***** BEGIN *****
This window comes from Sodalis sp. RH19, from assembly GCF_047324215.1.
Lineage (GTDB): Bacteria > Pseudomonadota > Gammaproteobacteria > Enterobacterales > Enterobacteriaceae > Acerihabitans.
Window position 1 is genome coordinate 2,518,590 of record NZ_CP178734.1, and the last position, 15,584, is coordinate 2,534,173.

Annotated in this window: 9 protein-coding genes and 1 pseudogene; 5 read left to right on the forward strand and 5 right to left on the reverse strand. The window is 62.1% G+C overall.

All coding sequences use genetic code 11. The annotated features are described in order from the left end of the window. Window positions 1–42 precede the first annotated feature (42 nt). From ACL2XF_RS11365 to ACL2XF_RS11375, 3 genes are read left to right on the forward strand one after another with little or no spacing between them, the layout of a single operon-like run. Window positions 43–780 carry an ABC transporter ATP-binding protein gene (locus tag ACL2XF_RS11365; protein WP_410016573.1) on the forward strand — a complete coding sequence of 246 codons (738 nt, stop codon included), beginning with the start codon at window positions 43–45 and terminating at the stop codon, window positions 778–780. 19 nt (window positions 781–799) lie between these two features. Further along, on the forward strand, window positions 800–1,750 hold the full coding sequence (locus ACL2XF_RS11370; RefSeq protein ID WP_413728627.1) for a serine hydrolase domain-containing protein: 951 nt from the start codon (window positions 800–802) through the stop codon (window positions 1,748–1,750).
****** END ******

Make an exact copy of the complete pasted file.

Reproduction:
This window comes from Sodalis sp. RH19, from assembly GCF_047324215.1.
Lineage (GTDB): Bacteria > Pseudomonadota > Gammaproteobacteria > Enterobacterales > Enterobacteriaceae > Acerihabitans.
Window position 1 is genome coordinate 2,518,590 of record NZ_CP178734.1, and the last position, 15,584, is coordinate 2,534,173.

Annotated in this window: 9 protein-coding genes and 1 pseudogene; 5 read left to right on the forward strand and 5 right to left on the reverse strand. The window is 62.1% G+C overall.

All coding sequences use genetic code 11. The annotated features are described in order from the left end of the window. Window positions 1–42 precede the first annotated feature (42 nt). From ACL2XF_RS11365 to ACL2XF_RS11375, 3 genes are read left to right on the forward strand one after another with little or no spacing between them, the layout of a single operon-like run. Window positions 43–780 carry an ABC transporter ATP-binding protein gene (locus tag ACL2XF_RS11365; protein WP_410016573.1) on the forward strand — a complete coding sequence of 246 codons (738 nt, stop codon included), beginning with the start codon at window positions 43–45 and terminating at the stop codon, window positions 778–780. 19 nt (window positions 781–799) lie between these two features. Further along, on the forward strand, window positions 800–1,750 hold the full coding sequence (locus ACL2XF_RS11370; RefSeq protein ID WP_413728627.1) for a serine hydrolase domain-containing protein: 951 nt from the start codon (window positions 800–802) through the stop codon (window positions 1,748–1,750).